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@Your Service » 2010 » March

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NSA Leaks: The Big Data Two Step for Businesses This post originally appeared on LinkedIn as part of their influencer program on June 10, 2013.  To see the original post click here. I expect we will be seeing a lot of dancing over the next few...

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Coming to an Agency Near You! This post originally appeared on LinkedIn as part of their influencer program on September 23, 2013.  To see the original post click here. I am often pondering what is next in the world in which we...

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Customer Service Week: Here's Your Call Center This post originally appeared on LinkedIn as part of their influencer program on October 7, 2013.  To see the original post click here. As we begin Customer Service Week I want to thank all those...

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Defining the Customer Experience Role This post originally appeared on LinkedIn as part of their influencer program on October 2, 2013.  To see the original post click here. Customer experience is a term growing in popularity within businesses...

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Apple's #Fail When Dealing with @MarthaStewart This post originally appeared on LinkedIn as part of their influencer program on September 30, 2013.  To see the original post click here. It feels like it was the Tweet heard around the world: "I...

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An Apology Can Overcome the Most Difficult Mistakes

Posted on : 30-03-2010 | By : Frank Eliason | In : Business, Customer Service

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Last week while I was in Chicago I received a call from my wife regarding an explanation of benefits (EOB) insurance form she received in the mail.  This is not something normally discussed over the phone when a spouse is away, but this was a unique experience.  The form was not addressed to me as the subscriber, nor was it addressed to her.  The subscriber was listed as Gianna R. Eliason, our daughter who passed away in 2004.  This was upsetting, especially since we had no clue how they could have had her name.  In fact, Gia never even saw a dentist!  This policy was effective in 2007, three years after Gia’s passing.  Neither of us recalled ever having the insurance company with any prior employer.  Here is the EOB (with the name of the insurance company removed, our address and other identifiable information removed):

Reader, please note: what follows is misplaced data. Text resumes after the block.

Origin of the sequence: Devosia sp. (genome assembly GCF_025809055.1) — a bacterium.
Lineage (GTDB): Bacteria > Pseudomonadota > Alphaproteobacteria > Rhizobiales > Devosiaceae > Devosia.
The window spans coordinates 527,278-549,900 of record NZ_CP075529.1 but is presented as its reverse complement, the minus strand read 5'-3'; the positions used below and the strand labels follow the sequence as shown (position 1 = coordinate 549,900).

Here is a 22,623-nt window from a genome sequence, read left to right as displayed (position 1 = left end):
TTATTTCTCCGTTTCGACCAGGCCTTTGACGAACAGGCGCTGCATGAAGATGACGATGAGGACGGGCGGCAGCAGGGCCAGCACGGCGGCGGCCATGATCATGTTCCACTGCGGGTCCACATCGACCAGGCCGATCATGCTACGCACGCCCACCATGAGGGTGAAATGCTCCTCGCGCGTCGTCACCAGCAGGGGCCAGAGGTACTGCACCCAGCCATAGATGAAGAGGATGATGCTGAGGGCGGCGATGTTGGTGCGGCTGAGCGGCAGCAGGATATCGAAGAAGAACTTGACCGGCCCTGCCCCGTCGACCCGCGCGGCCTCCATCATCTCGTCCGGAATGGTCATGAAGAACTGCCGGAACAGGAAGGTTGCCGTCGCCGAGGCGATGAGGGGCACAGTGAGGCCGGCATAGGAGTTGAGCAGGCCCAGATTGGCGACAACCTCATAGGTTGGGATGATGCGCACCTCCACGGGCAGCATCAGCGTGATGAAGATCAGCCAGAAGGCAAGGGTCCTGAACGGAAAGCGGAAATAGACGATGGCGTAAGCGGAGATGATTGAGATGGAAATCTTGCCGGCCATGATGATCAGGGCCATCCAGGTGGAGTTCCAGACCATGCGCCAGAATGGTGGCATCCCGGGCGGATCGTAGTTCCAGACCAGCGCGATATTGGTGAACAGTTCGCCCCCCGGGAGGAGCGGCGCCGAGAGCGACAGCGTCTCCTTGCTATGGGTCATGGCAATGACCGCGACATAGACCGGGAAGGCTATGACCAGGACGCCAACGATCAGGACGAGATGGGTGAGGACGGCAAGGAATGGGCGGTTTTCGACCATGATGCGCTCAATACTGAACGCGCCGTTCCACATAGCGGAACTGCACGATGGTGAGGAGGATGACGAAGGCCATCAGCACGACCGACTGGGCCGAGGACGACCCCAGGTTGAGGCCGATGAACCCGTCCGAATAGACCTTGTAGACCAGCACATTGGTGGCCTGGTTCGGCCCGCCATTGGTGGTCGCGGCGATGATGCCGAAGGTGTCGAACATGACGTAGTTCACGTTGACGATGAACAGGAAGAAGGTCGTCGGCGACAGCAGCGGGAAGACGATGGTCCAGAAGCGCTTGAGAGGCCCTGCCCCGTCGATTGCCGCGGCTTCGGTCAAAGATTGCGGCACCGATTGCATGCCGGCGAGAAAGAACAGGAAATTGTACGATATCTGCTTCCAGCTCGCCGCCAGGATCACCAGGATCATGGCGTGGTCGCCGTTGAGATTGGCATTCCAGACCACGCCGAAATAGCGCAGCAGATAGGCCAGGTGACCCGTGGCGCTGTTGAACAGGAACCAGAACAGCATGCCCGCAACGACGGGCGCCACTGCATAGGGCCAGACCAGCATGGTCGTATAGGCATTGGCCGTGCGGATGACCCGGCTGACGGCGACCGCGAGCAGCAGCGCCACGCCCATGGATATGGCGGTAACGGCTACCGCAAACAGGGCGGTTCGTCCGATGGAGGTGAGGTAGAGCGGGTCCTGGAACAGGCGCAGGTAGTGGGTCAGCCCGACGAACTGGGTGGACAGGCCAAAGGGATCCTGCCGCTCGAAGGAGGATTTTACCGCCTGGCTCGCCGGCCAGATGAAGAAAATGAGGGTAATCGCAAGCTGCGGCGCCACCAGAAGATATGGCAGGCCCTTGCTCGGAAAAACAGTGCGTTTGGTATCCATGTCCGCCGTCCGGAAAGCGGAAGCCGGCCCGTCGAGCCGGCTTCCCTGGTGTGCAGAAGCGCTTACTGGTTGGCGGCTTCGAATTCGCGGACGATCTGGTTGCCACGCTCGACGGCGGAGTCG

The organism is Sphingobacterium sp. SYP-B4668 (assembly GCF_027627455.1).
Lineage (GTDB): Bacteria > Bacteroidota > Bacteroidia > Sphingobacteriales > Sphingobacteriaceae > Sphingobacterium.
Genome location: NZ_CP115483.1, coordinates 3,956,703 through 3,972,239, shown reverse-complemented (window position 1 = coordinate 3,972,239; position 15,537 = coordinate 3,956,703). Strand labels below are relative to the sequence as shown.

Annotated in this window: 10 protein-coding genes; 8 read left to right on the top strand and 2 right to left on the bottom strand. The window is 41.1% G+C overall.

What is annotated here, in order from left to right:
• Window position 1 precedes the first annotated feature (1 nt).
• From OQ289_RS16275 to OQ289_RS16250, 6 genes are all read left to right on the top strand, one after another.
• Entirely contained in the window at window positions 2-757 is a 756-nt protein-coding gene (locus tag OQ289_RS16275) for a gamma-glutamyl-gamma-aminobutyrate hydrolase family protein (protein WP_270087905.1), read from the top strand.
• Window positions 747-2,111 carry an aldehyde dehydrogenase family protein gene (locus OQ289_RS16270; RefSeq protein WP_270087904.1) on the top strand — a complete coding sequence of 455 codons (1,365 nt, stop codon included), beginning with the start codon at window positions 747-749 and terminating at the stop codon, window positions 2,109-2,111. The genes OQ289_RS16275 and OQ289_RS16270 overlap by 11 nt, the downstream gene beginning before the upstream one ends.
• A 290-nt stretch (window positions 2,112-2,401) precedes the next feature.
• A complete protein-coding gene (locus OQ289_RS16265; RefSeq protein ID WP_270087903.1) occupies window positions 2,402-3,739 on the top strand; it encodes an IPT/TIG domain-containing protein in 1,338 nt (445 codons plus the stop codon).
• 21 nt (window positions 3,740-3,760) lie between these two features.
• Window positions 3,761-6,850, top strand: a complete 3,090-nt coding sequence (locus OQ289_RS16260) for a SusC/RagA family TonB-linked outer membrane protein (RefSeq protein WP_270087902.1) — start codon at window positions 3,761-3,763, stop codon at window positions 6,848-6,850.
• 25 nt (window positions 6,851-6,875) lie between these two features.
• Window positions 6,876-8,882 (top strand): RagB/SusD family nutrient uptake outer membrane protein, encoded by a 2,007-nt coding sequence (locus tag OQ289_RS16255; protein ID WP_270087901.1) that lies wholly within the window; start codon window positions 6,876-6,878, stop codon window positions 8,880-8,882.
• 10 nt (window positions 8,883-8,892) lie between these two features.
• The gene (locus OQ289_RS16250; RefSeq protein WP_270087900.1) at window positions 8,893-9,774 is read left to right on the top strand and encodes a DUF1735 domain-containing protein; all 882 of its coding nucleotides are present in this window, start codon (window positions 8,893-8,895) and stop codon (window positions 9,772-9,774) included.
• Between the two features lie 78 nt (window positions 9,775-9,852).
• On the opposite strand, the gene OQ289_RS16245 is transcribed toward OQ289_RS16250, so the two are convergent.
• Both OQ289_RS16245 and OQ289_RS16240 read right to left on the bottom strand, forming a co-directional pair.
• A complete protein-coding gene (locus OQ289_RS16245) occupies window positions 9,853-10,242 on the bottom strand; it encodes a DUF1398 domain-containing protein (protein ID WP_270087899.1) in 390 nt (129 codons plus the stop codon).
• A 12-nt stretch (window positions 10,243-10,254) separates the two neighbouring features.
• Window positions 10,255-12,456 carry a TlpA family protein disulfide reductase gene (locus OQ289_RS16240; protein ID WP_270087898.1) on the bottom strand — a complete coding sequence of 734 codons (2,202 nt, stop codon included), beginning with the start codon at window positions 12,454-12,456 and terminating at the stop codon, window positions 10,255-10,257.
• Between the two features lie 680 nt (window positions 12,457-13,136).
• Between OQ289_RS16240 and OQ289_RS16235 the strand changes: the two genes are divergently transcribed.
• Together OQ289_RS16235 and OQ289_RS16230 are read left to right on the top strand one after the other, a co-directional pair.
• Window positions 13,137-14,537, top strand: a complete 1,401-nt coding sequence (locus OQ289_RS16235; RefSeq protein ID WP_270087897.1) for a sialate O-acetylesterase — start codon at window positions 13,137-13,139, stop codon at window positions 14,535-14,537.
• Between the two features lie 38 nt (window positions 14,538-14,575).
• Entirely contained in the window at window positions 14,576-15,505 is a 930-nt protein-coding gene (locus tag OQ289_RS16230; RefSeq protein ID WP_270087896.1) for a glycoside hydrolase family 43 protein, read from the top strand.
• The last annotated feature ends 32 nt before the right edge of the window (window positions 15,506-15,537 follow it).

Needless to say this prompted an immediate phone call to the company by my wife.  When she called the agent could not see the paper EOB and had to search for the error that was clearly visible on the EOB in both the mailing address and the header.  The representative stressed repeatedly that the claim was paid.  Unfortunately, this was not the point!  The agent was eventually able to see the EOB and the error.  Sadly all she could assure my wife was that the glitch would be reported.  Because the representative did not know how the error occurred, she could not guarantee that it would be corrected.  I found this unsettling and opted to send an email later that evening.  I asked for them to let me know how this type of error could even happen.  The next day I received multiple voicemail messages.  The first acknowledging this horrid mistake and a promise to get into the details of it.  The second was asking me to call back to discuss the findings.  I was offered a cell phone and asked to call, even in the evening.  I thought that was above and beyond.  I called back when my flight landed around 7:00 PM.  The nice gentleman promptly answered, knew the details of the case off the top of his head, and was very willing to share the cause of the mistake.  He let me know that through 2 prior employers I had coverage with them as they managed the dental portion of my medical plan.  The claim queued up for underwriting review, it was processed and approved but the agent somehow selected the incorrect field from a 2002 plan for the 2010 EOB that would be sent to us.  He was very professional and apologetic through the short conversation.

The next day I received an email from the president of the company apologizing for the error and promising to look into the cause.  The following day I received a very detailed letter shipped overnight via Fedex outlining the cause.   I did not scan the letter due to all the personal information, but it was one of the most sincere letters I have ever read.  It starts off with the following:

“I want to personally express my sincere apology to you and your entire family for the tremendously insensitive error that occurred on the Explanation of Benefitss (EOB) document that your wife, Carolyn, received.  As a husband and a father myself, I cannot begin to comprehend the feelings evoked by our unacceptable mistake.”

The letter then goes into detail of the cause as well as the steps being taken to avoid this in the future.  Steps included training for the staff as well as safeguards within their systems.  There was also the attached personal note: